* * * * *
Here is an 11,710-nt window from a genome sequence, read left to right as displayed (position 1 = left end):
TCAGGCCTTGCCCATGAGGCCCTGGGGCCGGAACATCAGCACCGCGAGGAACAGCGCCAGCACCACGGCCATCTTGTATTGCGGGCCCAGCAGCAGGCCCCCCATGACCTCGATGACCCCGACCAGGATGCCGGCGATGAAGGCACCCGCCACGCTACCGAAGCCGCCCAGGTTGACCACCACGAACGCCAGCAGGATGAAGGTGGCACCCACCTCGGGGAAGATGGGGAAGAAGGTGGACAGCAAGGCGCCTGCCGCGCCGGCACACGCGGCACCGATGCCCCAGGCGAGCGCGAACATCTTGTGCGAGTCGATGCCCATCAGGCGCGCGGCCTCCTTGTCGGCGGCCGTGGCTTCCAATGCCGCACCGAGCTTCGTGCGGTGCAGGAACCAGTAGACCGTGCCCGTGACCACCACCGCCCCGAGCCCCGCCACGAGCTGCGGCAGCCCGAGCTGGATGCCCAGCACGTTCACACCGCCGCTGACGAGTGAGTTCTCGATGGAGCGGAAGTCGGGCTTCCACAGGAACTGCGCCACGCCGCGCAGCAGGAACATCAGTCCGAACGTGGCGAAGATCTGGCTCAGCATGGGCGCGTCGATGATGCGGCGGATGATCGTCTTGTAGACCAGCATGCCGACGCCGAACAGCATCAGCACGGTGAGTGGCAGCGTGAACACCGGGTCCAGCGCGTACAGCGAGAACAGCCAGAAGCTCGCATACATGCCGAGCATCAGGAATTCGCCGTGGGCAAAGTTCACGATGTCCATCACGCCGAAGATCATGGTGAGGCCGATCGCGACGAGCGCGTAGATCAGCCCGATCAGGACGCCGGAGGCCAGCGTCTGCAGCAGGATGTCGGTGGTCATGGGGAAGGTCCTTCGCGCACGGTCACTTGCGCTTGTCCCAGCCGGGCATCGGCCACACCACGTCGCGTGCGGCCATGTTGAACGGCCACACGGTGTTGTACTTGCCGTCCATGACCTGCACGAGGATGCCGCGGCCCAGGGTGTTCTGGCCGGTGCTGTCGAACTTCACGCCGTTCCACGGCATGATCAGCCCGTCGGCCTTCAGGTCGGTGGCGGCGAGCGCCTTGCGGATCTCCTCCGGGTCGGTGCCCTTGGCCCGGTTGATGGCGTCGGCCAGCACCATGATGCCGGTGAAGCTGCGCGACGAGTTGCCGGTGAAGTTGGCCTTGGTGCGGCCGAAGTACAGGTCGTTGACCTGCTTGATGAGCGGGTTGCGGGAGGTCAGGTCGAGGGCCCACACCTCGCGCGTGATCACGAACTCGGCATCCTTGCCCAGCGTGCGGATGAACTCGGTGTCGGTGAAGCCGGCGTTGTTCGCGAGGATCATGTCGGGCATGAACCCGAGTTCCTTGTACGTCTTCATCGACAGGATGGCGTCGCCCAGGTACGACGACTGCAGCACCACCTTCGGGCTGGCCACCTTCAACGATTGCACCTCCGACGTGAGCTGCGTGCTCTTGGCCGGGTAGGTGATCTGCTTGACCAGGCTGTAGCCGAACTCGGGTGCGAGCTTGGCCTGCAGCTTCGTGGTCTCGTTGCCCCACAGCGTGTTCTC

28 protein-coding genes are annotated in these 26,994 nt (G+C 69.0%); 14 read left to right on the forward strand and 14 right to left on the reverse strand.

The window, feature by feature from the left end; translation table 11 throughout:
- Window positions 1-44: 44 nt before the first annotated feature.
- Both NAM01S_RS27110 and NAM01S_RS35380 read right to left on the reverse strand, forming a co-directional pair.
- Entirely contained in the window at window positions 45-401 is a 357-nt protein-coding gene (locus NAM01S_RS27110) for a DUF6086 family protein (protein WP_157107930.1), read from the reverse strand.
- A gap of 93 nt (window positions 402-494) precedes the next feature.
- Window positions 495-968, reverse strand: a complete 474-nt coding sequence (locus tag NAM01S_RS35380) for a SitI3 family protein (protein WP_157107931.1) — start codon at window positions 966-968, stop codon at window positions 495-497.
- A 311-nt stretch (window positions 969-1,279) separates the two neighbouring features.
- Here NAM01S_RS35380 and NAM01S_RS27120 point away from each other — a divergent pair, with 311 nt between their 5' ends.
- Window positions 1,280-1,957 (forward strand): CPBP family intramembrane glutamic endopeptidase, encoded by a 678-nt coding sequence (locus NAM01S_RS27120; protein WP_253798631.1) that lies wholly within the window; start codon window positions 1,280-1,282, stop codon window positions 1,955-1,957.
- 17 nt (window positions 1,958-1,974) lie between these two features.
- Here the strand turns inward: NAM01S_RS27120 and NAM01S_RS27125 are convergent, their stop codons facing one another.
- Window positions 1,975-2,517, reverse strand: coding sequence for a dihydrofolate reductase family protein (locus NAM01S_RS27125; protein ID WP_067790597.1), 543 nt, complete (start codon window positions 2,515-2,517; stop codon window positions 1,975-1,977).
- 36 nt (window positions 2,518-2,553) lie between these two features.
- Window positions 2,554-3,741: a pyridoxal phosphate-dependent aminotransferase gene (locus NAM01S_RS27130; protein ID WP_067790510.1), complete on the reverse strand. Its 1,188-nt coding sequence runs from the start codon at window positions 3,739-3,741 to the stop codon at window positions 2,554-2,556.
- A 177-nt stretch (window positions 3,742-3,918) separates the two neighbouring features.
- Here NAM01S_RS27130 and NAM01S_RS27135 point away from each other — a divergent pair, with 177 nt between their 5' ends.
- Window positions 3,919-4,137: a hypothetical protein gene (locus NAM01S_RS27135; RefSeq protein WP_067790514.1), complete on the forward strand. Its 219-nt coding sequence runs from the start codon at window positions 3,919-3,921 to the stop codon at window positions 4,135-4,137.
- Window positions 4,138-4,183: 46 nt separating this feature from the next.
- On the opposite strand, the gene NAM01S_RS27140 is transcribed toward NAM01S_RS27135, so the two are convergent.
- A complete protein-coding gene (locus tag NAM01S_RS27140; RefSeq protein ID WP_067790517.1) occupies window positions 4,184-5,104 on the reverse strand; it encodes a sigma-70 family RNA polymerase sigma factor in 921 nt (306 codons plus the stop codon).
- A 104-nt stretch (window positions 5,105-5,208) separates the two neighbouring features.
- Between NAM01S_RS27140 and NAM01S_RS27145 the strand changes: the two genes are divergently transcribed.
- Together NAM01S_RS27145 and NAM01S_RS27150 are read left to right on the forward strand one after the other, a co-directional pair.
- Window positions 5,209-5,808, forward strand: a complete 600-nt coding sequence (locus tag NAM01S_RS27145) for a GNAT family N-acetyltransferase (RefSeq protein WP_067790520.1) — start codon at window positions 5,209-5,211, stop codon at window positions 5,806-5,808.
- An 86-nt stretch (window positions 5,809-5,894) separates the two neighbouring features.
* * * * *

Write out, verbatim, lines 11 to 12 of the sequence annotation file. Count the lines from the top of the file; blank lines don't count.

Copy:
- Here NAM01S_RS35380 and NAM01S_RS27120 point away from each other — a divergent pair, with 311 nt between their 5' ends.
- Window positions 1,280-1,957 (forward strand): CPBP family intramembrane glutamic endopeptidase, encoded by a 678-nt coding sequence (locus NAM01S_RS27120; protein WP_253798631.1) that lies wholly within the window; start codon window positions 1,280-1,282, stop codon window positions 1,955-1,957.